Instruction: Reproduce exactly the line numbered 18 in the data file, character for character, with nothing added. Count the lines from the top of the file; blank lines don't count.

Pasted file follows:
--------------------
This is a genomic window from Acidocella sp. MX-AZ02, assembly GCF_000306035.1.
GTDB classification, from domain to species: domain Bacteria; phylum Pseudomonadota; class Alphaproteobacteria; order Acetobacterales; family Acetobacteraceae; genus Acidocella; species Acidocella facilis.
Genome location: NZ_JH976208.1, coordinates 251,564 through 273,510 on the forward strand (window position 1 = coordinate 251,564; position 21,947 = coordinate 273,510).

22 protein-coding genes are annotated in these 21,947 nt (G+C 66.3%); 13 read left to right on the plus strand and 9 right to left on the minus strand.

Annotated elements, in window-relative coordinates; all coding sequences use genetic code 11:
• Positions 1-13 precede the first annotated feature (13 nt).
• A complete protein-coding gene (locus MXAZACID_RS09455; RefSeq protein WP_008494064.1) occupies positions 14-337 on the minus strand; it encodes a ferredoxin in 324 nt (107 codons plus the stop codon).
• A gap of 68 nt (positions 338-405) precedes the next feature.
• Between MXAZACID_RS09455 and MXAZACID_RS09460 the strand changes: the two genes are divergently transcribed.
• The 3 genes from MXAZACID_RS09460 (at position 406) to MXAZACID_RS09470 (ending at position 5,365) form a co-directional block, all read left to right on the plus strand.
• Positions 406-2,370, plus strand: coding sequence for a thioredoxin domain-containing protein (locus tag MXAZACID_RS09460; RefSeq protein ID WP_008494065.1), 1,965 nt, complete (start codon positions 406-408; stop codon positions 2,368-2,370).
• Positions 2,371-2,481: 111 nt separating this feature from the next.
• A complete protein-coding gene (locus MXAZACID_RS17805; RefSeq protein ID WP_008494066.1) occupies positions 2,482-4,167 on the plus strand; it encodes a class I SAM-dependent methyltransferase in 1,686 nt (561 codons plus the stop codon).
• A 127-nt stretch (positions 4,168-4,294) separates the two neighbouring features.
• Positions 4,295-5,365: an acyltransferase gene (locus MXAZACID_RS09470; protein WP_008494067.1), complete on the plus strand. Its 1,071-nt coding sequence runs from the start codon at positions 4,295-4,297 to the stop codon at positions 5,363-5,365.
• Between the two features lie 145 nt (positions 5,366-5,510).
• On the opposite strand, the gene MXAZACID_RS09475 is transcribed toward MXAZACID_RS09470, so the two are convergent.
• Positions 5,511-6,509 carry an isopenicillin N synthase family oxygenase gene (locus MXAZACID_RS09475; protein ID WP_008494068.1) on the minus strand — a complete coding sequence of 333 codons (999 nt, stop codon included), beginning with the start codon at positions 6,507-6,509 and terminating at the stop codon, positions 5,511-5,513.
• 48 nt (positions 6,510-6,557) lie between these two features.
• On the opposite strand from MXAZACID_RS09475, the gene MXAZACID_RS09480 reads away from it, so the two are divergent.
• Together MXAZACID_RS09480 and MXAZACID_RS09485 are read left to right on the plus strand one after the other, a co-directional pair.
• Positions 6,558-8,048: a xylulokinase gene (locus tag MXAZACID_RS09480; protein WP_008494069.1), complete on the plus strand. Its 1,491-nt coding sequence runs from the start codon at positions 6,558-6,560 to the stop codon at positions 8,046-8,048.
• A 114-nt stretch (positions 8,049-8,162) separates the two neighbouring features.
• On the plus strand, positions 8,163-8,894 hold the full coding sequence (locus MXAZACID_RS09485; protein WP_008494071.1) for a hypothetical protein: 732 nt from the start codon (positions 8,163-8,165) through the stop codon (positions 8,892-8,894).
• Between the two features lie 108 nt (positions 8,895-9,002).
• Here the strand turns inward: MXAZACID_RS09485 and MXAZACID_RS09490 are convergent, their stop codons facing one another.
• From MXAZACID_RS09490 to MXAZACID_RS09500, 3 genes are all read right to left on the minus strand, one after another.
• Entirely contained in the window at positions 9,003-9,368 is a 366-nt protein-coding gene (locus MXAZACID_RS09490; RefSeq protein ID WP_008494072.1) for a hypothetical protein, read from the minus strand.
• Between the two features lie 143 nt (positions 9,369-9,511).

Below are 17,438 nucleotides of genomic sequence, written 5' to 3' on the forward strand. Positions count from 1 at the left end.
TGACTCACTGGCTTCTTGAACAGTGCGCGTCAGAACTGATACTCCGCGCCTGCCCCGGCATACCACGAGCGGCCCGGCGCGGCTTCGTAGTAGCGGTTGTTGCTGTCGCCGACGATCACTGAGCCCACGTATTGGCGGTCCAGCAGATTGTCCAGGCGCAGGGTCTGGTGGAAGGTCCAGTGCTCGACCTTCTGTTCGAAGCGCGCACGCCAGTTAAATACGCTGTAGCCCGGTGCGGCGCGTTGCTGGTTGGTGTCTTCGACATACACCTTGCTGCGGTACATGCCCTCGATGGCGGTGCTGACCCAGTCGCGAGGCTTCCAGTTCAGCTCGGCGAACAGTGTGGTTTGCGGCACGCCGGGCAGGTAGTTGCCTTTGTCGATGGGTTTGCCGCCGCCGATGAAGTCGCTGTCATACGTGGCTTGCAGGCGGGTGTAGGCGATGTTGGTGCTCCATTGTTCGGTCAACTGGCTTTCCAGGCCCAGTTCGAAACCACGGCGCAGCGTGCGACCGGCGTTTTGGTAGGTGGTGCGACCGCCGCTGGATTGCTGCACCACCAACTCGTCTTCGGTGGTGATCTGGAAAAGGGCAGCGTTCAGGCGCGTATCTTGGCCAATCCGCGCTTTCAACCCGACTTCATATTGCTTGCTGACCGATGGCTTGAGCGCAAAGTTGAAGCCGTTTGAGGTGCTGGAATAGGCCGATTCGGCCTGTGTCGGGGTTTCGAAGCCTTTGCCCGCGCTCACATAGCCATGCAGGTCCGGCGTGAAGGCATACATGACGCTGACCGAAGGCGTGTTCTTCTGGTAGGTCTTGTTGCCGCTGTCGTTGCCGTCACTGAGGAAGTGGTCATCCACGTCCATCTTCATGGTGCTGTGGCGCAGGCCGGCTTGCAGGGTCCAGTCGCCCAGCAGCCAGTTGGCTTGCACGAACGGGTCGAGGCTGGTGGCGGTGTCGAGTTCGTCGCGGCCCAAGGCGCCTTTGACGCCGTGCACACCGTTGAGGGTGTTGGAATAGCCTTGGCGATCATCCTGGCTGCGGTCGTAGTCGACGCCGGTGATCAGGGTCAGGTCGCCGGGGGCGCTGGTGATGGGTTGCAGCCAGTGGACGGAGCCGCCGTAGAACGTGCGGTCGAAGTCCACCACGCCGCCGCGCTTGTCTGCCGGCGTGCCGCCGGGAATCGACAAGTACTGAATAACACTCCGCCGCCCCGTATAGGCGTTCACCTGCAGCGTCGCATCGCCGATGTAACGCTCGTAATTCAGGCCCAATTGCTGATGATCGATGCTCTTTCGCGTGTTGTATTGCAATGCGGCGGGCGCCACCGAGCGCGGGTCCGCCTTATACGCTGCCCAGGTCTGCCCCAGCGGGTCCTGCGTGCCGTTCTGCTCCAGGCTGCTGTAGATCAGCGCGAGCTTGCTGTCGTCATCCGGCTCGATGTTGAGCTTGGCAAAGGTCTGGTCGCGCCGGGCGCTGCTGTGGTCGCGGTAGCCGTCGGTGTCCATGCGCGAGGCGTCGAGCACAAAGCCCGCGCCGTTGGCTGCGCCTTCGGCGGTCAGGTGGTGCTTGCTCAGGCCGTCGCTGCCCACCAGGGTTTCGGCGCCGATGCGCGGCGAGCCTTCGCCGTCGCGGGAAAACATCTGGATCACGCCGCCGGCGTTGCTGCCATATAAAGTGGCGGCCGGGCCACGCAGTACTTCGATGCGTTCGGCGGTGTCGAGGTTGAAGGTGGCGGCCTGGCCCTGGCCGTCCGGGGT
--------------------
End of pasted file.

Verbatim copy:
• Positions 5,511-6,509 carry an isopenicillin N synthase family oxygenase gene (locus MXAZACID_RS09475; protein ID WP_008494068.1) on the minus strand — a complete coding sequence of 333 codons (999 nt, stop codon included), beginning with the start codon at positions 6,507-6,509 and terminating at the stop codon, positions 5,511-5,513.